5 Principles of Benjamin Graham oh 5 Principles of Benjamin Graham

There are 5 principles that served as foundation of Benjamin Graham’s philosophy 
  1. Investing is most intelligent when it is most businesslike.
    • A stock is just a fractional piece of a business
    • Stock has an intrinsic value based on fractional ownership of the business the stock represents.
    • Businesses make more or less money each year - over the long term stocks rise and fall based on changes in the value of the businesses they represent.
    • Investor have to exercise the say over business operations and management — it is partly your company, after all
  2. Nobody can tell the future.
    • It is nearly impossible to tell what will happen in the future
    • Analysts spend a lot of time reading financial statements and looking at past trends to try to get a sense of what’s likely to happen in the future - and investor use these predictions to determine which stock is a worthwhile investment
    •  Past record is the best way to assess what's likely to happpen in the future, but it's still not very reliable.
    • Benjamin Graham told investor not to base intrinsic value on trends that have been extrapolated into the future.  
    • Since the future is not knowable, investors should see anyone pushing stocks based on their future results with extreme skepticism. 
    • Graham advocated valuing the company based on its earnings value or liquidation value for the current period rather than placing a large value on the company based on lofty projections. 
  3. The future is something to protect against.
    •  Future is not knowable - Judgments of what will happen in the future are wrong just as often as they’re right.
    •  Instead of looking to the future to earn a profit, Benjamin Graham favoured protection from future  negative events in order to reduce risk 
    • The best way to do this is to look for multiple margins of safety when purchasing a stock.
      • To buy stocks for less than they’re worth - take advantage of the price-value discrepancy. The margin of safety exists when the shares are trading well below that intrinsic value.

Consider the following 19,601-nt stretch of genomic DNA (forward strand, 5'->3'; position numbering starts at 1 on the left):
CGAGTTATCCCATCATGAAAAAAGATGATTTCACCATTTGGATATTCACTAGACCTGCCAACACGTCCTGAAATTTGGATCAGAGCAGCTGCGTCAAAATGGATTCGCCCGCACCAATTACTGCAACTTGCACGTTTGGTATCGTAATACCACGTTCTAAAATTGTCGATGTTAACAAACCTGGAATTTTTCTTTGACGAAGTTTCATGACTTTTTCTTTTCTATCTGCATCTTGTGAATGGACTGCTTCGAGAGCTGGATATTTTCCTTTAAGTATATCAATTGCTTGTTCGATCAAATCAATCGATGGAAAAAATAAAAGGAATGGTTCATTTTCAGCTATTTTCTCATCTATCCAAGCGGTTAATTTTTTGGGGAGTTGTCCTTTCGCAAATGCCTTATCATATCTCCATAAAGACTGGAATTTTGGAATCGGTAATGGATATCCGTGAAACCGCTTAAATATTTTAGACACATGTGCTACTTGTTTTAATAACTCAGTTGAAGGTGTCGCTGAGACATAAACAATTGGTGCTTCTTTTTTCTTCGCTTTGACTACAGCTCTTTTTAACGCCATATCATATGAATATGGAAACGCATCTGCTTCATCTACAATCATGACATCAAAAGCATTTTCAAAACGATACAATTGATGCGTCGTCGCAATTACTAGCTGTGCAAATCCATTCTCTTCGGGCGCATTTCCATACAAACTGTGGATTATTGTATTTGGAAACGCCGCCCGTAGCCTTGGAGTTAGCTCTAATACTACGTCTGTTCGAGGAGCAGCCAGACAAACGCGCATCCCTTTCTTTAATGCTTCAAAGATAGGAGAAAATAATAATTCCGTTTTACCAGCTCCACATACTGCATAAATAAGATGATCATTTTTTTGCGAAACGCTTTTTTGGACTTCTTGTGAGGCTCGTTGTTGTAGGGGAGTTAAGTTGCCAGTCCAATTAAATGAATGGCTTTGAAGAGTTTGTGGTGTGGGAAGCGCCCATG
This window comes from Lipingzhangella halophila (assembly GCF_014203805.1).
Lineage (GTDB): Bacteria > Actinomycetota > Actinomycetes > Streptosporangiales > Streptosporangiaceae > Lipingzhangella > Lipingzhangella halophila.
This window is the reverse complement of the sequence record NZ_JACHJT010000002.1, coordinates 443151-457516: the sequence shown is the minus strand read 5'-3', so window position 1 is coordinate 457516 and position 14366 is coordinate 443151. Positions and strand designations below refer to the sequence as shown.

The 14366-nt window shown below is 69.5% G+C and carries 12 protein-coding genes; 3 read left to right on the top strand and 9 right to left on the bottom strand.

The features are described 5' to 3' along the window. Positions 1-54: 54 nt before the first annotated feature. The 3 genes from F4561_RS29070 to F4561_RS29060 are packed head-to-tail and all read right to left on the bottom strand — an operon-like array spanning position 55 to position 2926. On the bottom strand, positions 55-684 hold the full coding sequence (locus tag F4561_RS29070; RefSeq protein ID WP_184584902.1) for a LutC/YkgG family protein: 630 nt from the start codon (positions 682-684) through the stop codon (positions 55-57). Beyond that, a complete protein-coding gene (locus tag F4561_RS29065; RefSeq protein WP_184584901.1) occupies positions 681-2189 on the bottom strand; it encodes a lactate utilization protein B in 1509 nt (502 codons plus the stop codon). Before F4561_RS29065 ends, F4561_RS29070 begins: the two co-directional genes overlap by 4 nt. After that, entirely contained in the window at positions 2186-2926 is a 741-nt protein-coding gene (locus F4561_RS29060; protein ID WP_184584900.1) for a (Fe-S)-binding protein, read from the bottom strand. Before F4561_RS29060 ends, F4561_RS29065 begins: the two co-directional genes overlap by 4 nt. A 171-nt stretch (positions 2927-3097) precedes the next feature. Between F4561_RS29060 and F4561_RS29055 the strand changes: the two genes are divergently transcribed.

• A large dividend yield above the yield obtainable on a corporate bond is another MOS.
      • Debt is the route of all bankruptcies — avoid it.
      • Adequate diversification. If one company did get wiped out, a diversified portfolio would limit any losses.
      • NCAV stock - hold on to a portfolio of them to take full advantage of the statistical returns while avoiding the risk that came with holding on to a single stock.
  4. Investors are moved in large part by irrational forces.
    • Fear and greed - it cause investors to bid up the prices of stocks to nosebleed levels or 
      or push stocks to unreasonably low levels.
    • Mr. market analogy - He is not a well balanced individual. Some days Mr. Market is feeling very optimistic about your company’s future, so offers to buy your share in the business for well above your own estimate of what its worth. On other days, however, Mr. Market feels depressed and pessimistic about the prospects of your partnership. On those days, he offers up his stake in the business at a surprisingly low figure in relation to your own assessment of its worth.
    • You don’t have to agree to any purchases or sales with Mr. Market if you don’t want to but 
      his moods are there for you to take advantage of if you’re so inclined.
    • How do people swing to such optimistic or pessimistic appraisals of value?
      • Social proof  - If the market is in the middle of a long stead rise then its just human nature to feel left out and want to join in on the fun. Good information about stocks and future prospects can be difficult to come by and it is tough to see how things are likely to unfold. You see everyone making $ and feel that maybe you’re wrong about your own business valuations. You purchase some stock and works to push price up further.
      • Overoptimism - People feel more optimistic when price rise - and are more willing to value stocks more liberally
      • Commitment - Once someone makes a positive assessment, a positive prediction, of what is likely to happen, he is more likely to seek out confirming evidence versus dis-confirming evidence. This obviously makes it tough to sell. If he states his assessment publicly then it becomes that much harder, and he also encourages others to buy. This cycle continues until some bubble is pricked - everybody wakes up and the market turns.
      • Panic - sell shares to avoid further losses - pushing the price down further. Eventually even people with strong convictions about their previous valuations sell their shares to curb the pain of loss. Prices are pushed well below any reasonable assessment of long term value. 
  5. Mean reversion is a fundamental law.
    • The reversion to the mean - over time results will tend towards some average. It is a powerful force in the business world, just like it is in the natural world.
    • Companies with capable management are able to earn certain amount on their asset over time -  In some years they can earn more or less than other years but over time earnings typically balance out to mean. You need to be patient.
    • A business trading at a price higher or lower than indicated value will see a convergence of it’s stock price and it’s business value over time.

    • Source:http://networkingcapital.blogspot.com/2014/07/the-foundation-of-benjamin-grahams.html